10

15

20

25

30

35

40

2005 2007 2009 2011 2013 2015

CCA Oil Importers

CCA Oil Exporters

Credit has expanded rapidly(Private sector credit, percent of GDP)

Sources: National authorities; and IMF staff calculations.

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CCA Region: Selected Economic Indicators, 2000–15(Percent of GDP, unless otherwise indicated)

Average Projections2000–08 2009 2010 2011 2012 2013 2014 2015

CCA

Real GDP (annual growth) 9.9 3.7 6.8 6.8 5.7 6.6 6.2 6.4Current Account Balance 0.5 0.4 4.5 7.4 3.0 2.6 3.0 2.4Overall Fiscal Balance 1.9 0.8 3.7 6.4 4.5 2.1 1.5 0.9Inflation, p.a. (annual growth) 10.5 6.2 7.0 9.1 5.3 6.0 7.7 7.1

CCA oil and gas exporters

Real GDP (annual growth) 10.3 4.9 7.2 6.8 5.7 6.8 6.4 6.7Current Account Balance 1.7 1.8 6.2 9.3 4.5 3.6 4.2 3.4Overall Fiscal Balance 2.8 2.1 5.1 7.9 5.6 2.8 2.2 1.4Inflation, p.a. (annual growth) 10.9 6.5 7.0 8.9 5.8 6.4 8.1 7.4

CCA oil and gas importers

Real GDP (annual growth) 8.0 -3.5 4.0 6.4 5.5 5.5 5.0 5.0Current Account Balance -7.4 -10.0 -9.4 -9.8 -10.3 -6.9 -7.8 -7.3Overall Fiscal Balance -2.9 -6.8 -5.3 -3.3 -2.2 -2.4 -2.8 -2.3Inflation, p.a. (annual growth) 8.6 4.2 7.1 10.7 2.1 3.6 4.9 5.1

Sources: National authorities; and IMF staff calculations and projections.CCA oil and gas exporters: Azerbaijan, Kazakhstan, Turkmenistan, and Uzbekistan. CCA oil and gas importers: Armenia, Georgia, the Kyrgyz Republic, and Tajikistan.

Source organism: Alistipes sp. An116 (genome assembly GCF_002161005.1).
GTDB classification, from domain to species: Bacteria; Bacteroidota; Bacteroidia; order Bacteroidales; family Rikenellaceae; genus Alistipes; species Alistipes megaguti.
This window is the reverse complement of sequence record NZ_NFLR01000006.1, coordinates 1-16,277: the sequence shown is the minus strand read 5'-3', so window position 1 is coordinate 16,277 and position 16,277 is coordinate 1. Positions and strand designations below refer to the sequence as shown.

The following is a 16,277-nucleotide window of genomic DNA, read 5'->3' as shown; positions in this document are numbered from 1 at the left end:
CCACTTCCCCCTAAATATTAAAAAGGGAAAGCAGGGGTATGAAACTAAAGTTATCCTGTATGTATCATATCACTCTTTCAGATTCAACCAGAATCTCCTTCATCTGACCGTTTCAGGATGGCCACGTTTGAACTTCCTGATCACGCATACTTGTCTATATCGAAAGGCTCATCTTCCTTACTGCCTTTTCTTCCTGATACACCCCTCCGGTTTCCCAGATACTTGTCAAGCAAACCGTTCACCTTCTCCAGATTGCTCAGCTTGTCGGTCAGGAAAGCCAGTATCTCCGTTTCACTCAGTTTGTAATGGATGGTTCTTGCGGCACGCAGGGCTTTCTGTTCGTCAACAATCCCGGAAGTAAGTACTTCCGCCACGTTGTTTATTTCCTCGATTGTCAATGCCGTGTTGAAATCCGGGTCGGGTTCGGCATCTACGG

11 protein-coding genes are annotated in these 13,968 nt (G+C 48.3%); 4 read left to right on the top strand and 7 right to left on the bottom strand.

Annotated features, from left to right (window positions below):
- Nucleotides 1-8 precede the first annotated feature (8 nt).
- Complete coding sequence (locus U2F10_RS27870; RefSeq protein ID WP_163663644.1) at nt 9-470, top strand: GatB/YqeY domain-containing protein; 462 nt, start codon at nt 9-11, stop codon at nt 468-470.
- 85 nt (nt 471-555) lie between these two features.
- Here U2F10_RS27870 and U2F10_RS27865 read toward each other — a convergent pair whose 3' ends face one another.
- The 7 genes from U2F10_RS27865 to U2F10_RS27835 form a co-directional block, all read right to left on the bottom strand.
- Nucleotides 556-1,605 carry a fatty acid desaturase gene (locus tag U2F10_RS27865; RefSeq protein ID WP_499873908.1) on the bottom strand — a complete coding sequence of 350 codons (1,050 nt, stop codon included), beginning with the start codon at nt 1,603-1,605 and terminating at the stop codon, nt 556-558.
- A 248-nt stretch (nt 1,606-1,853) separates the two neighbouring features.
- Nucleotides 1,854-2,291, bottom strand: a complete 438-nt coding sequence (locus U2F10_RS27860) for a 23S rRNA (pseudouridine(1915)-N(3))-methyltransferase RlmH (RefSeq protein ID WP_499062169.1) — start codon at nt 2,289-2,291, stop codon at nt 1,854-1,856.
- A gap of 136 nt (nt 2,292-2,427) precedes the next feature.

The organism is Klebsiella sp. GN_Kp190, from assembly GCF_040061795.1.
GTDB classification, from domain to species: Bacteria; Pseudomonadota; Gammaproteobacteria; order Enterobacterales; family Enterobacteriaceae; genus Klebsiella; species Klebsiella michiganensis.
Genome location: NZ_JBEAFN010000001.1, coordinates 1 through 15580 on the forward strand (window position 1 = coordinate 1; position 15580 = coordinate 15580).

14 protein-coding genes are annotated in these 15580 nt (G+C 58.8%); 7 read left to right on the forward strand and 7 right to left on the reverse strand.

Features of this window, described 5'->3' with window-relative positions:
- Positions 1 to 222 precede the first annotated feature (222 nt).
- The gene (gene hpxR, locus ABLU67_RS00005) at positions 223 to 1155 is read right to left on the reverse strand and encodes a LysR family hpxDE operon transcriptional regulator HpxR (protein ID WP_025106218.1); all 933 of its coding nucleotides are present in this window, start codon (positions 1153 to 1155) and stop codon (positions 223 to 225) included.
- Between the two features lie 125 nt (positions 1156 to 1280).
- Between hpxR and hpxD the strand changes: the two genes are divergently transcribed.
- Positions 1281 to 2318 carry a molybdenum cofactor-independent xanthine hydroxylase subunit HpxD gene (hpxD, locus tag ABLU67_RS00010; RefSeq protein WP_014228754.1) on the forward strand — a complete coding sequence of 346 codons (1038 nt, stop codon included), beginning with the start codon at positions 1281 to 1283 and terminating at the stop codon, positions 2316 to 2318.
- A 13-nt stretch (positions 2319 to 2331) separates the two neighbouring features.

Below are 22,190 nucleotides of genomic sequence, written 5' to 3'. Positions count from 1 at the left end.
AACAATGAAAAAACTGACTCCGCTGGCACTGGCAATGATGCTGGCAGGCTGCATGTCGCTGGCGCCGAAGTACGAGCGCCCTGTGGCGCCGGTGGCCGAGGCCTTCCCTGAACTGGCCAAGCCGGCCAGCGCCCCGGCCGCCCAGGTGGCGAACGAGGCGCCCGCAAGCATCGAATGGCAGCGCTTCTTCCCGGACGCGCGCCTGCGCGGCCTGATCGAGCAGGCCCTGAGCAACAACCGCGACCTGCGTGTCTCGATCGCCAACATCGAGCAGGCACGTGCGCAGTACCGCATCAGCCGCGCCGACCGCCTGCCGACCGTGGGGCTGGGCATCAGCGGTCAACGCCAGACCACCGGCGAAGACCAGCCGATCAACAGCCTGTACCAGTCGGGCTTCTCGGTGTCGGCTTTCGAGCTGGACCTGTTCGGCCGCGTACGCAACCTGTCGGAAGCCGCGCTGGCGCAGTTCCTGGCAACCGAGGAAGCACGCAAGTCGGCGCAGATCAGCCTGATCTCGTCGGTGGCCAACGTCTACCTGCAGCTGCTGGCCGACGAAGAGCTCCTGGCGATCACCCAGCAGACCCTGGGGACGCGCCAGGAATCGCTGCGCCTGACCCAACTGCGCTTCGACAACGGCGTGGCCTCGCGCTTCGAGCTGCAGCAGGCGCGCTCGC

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CCA: Selected Economic IndicatorsAverage Projections2000–08 2009 2010 2011 2012 2013 2014 2015

Real GDP Growth 9.9 3.7 6.8 6.8 5.7 6.6 6.2 6.4(Annual change; percent)

Armenia 11.4 -14.1 2.2 4.7 7.1 3.2 4.3 4.5Azerbaijan 15.4 9.3 5.0 0.1 2.2 5.8 5.0 4.6Georgia 7.0 -3.8 6.3 7.2 6.2 3.2 5.0 5.0Kazakhstan 9.4 1.2 7.3 7.5 5.0 6.0 5.7 6.1Kyrgyz Republic 4.9 2.9 -0.5 6.0 -0.9 10.5 4.4 4.9Tajikistan 8.6 3.9 6.5 7.4 7.5 7.4 6.2 5.7Turkmenistan 15.1 6.1 9.2 14.7 11.1 10.2 10.7 12.5Uzbekistan 6.3 8.1 8.5 8.3 8.2 8.0 7.0 6.5

Consumer Price Inflation 10.5 6.2 7.0 9.1 5.3 6.0 7.7 7.1(Year average; percent)

Armenia 3.6 3.5 7.3 7.7 2.5 5.8 5.0 4.0Azerbaijan 7.8 1.6 5.7 7.9 1.0 2.4 3.5 4.0Georgia 6.8 1.7 7.1 8.5 -0.9 -0.5 4.0 4.6Kazakhstan 9.4 7.3 7.1 8.3 5.1 5.8 9.2 7.5Kyrgyz Republic 8.8 6.8 7.8 16.6 2.8 6.6 6.1 6.6Tajikistan 17.6 6.5 6.5 12.4 5.8 5.0 5.4 5.9Turkmenistan 8.8 -2.7 4.4 5.3 5.3 6.6 5.7 6.0Uzbekistan 16.3 14.1 9.4 12.8 12.1 11.2 11.0 11.0

General Gov. Overall Fiscal Balance 1.9 0.8 3.7 6.4 4.5 2.1 1.5 0.9(Percent of GDP)

Armenia1-2.9 -7.7 -5.0 -2.9 -1.6 -2.5 -2.3 -2.0

Azerbaijan12.7 7.0 14.6 13.6 4.9 1.0 0.3 -3.1

Georgia -2.2 -9.2 -6.6 -3.6 -3.0 -2.5 -3.8 -3.0Kazakhstan 3.0 -1.4 1.4 5.9 4.5 4.9 4.2 3.9Kyrgyz Republic -4.0 -3.4 -6.3 -4.6 -5.3 -4.0 -4.2 -3.2Tajikistan -3.0 -5.2 -3.0 -2.1 0.6 -0.8 -0.9 -0.9Turkmenistan2

2.8 7.0 2.0 3.6 6.4 0.2 -0.3 0.5Uzbekistan 1.9 2.8 4.9 8.8 8.5 1.3 0.8 0.7

Current Account Balance 0.5 0.4 4.5 7.4 3.0 2.6 3.0 2.4(Percent of GDP)

Armenia -6.5 -15.8 -14.8 -10.9 -11.2 -8.4 -7.2 -6.8Azerbaijan 0.8 23.0 28.0 26.5 21.8 19.7 15.0 9.9Georgia -11.7 -10.5 -10.2 -12.7 -11.7 -6.1 -7.9 -7.3Kazakhstan -1.6 -3.6 0.9 5.4 0.3 0.1 1.9 2.0Kyrgyz Republic -2.8 -2.5 -6.4 -6.5 -15.0 -12.6 -15.5 -14.3Tajikistan -3.9 -5.9 -1.2 -4.8 -2.0 -1.9 -2.1 -2.3Turkmenistan 8.1 -14.7 -10.6 2.0 0.0 -3.3 -1.1 1.3Uzbekistan 5.3 2.2 6.2 5.8 1.2 1.7 2.2 1.9

Sources: National authorities; and IMF staff estimates and projections.1Central government.2State government.